May 20, 2013
Islamist Morsy wins Egyptian presidency with 52 percent
Islamist Mohamed Morsy of the Muslim Brotherhood was declared Egypt's first democratic president by the state election committee, which said he had defeated former general Ahmed Shafik with 51.7 percent of last weekend's run-off vote.
He succeeds Hosni Mubarak, who was overthrown 16 months ago after a popular uprising. The military council which has ruled the biggest Arab nation since then has this month curbed the powers of the presidency, meaning the head of state will have to work closely with the army on a planned democratic constitution.
Thousands of Brotherhood supporters burst into cheers on Cairo's Tahrir Square, waving national flags, setting off fireworks and chanting "Allahu Akbar!" or God is Great, greeting a dramatic victory, tempered by the army's continuing role.
"Say! Don't fear! The military must go!" crowds chanted.
For Morsy, a US-educated engineer who spent time in jail under Mubarak, a spokesman said: "This is a testament to the resolve of the Egyptian people to make their voice heard."
Shafik, a former air force commander and Mubarak's last prime minister, offered no immediate reaction. He has said he would offer to serve in a Morsy administration.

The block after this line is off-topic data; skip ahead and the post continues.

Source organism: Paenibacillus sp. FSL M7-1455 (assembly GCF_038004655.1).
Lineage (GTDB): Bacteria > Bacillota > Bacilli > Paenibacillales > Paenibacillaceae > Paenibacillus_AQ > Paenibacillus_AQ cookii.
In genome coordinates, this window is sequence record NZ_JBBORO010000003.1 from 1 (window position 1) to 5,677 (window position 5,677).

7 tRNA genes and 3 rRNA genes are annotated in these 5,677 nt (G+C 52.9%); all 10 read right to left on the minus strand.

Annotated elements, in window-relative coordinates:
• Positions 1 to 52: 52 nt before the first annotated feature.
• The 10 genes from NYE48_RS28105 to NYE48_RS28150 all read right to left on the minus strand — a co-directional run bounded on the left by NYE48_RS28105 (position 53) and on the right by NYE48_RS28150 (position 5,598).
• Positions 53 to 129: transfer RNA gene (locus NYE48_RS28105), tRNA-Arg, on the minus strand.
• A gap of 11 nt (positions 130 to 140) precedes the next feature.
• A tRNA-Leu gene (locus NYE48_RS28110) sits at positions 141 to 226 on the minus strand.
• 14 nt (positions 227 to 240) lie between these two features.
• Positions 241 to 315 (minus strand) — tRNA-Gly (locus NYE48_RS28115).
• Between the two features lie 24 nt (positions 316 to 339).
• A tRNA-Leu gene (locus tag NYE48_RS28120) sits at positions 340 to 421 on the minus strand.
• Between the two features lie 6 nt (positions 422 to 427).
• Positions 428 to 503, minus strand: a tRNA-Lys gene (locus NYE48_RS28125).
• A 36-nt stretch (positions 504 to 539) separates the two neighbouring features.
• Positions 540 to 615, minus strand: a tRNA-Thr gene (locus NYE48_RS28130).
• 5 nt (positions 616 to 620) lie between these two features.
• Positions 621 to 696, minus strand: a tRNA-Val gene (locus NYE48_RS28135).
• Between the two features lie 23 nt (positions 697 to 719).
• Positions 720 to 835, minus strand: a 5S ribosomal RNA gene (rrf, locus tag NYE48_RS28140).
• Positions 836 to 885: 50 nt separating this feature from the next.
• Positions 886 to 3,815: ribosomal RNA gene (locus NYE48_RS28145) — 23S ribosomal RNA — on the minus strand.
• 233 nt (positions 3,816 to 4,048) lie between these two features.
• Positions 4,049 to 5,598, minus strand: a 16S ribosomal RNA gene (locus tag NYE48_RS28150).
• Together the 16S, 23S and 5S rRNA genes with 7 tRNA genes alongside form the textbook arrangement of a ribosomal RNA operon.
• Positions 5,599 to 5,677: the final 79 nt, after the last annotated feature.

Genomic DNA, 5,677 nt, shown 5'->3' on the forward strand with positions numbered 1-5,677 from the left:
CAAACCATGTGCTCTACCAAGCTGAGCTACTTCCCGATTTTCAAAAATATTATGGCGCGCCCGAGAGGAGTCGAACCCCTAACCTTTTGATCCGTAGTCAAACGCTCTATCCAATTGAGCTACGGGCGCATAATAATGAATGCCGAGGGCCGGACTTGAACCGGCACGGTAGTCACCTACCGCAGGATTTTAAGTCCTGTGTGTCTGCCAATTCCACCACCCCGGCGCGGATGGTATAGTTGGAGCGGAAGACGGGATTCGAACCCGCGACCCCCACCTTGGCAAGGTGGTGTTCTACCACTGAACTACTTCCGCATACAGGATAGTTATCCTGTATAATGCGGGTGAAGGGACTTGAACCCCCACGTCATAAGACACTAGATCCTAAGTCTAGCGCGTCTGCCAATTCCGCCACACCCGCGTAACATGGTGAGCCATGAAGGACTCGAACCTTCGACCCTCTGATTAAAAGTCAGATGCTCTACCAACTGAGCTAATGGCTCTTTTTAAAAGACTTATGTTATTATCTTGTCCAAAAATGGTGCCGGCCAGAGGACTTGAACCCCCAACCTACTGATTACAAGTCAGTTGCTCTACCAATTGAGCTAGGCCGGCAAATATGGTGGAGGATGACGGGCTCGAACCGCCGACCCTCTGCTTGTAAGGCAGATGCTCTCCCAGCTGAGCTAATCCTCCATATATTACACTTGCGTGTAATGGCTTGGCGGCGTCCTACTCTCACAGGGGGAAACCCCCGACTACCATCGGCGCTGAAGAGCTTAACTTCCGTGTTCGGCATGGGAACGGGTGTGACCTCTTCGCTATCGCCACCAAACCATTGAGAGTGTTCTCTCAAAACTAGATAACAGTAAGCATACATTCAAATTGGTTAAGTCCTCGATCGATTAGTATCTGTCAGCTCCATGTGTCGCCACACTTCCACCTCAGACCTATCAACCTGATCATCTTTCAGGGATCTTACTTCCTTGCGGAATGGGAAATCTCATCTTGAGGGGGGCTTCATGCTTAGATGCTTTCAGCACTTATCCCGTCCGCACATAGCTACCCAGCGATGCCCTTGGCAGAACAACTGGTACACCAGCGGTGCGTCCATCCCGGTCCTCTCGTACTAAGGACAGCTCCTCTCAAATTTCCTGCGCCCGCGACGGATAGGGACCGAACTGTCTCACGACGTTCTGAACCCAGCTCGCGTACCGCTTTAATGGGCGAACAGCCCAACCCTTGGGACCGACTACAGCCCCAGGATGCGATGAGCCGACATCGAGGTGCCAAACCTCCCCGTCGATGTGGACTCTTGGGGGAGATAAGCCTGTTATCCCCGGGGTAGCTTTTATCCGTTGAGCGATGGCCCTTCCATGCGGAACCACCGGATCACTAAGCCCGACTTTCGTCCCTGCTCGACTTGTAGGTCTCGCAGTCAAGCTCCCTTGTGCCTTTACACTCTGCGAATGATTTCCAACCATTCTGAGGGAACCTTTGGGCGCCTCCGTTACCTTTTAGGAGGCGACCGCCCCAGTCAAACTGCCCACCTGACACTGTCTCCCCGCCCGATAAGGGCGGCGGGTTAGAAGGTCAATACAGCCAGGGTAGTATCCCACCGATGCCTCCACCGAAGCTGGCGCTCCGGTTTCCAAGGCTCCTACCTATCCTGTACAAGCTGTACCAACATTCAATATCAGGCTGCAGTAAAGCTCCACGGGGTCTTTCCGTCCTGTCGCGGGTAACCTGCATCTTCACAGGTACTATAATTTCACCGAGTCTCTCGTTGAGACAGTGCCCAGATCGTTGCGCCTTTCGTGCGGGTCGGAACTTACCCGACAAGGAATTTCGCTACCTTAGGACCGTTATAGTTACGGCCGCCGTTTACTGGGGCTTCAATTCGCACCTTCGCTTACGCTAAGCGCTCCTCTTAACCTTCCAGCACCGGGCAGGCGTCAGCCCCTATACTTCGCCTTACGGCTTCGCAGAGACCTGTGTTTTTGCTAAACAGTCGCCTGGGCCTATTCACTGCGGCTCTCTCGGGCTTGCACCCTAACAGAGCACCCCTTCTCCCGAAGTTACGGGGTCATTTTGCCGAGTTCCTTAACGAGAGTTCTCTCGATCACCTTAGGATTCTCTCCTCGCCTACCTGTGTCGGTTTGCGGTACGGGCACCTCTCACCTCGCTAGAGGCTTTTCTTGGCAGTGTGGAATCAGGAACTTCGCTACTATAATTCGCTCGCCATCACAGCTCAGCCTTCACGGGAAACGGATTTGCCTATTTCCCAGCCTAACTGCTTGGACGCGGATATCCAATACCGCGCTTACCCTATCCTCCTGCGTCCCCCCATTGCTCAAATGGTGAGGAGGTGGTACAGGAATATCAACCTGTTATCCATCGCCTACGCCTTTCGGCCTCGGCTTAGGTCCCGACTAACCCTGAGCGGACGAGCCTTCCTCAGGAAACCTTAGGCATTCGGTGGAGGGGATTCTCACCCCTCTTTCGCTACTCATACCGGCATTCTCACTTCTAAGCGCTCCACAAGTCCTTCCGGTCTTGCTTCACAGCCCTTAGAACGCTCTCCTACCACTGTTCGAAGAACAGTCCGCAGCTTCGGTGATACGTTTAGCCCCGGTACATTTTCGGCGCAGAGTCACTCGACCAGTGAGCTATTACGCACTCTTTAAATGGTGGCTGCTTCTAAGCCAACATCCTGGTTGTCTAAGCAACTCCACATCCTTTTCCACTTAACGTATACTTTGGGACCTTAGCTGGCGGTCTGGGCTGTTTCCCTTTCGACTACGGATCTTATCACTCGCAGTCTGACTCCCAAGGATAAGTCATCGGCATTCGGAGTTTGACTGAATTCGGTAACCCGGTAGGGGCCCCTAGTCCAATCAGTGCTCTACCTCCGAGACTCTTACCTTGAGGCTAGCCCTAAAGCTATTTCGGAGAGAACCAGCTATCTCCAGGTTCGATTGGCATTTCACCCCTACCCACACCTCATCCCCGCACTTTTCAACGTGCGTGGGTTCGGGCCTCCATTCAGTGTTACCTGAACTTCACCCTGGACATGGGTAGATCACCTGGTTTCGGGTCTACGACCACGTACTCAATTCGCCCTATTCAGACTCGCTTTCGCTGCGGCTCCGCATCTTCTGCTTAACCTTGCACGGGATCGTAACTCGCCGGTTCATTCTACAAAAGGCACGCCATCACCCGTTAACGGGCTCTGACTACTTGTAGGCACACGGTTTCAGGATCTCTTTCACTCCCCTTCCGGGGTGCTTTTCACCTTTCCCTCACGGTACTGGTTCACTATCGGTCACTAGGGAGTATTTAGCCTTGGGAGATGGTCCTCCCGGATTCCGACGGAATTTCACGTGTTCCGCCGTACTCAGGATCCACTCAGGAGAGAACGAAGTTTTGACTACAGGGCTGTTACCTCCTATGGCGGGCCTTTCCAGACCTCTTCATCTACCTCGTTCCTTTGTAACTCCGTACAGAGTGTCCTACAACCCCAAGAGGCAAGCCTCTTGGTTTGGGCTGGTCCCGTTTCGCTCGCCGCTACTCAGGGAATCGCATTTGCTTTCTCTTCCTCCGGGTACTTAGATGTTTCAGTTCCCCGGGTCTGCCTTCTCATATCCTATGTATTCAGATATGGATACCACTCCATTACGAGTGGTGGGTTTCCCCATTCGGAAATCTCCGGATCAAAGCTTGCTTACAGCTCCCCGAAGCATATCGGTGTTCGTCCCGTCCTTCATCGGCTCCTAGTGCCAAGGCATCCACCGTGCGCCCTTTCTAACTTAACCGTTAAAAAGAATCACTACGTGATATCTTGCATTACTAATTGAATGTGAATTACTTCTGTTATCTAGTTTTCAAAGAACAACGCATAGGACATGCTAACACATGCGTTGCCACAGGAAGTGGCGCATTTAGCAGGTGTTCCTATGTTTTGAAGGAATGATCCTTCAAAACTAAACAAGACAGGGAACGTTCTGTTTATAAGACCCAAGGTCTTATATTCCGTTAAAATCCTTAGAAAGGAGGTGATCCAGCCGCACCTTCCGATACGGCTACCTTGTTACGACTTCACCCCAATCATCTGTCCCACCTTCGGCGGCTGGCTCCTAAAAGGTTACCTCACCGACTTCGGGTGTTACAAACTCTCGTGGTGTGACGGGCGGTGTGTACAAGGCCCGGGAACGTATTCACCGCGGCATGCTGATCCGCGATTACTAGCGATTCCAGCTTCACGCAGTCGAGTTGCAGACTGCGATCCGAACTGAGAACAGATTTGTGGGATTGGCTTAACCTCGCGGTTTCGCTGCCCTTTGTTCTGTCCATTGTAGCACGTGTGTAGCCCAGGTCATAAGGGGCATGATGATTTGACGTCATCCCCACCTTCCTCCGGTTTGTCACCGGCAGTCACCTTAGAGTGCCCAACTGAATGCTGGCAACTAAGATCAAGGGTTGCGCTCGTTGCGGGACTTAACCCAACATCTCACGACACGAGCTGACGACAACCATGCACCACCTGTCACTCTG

Morsy, 60, won the first round ballot in May with a little under a quarter of the vote. He has pledged to form an inclusive government to appeal to the many Egyptians, including a large Christian minority, who are anxious over religious rule.
The military council will retain control of the biggest army in the Middle East, whose closest ally is the United States. Morsy has said he will respect international treaties, notably that signed with Israel in 1979, on which much U.S. aid depends.
"President Morsy will struggle to control the levers of state," Elijah Zarwan, senior policy fellow at the European Council on Foreign Relations, said in Cairo.
"He will likely face foot-dragging and perhaps outright attempts to undermine his initiatives from key institutions. Faced with such resistance, frustration may tempt him to fall into the trap of attempting to throw his new weight around," Zarwan told Reuters. "This would be a mistake.
"His challenge is to lead a bitterly divided, fearful, and angry population toward a peaceful democratic outcome, without becoming a reviled scapegoat for continued military rule."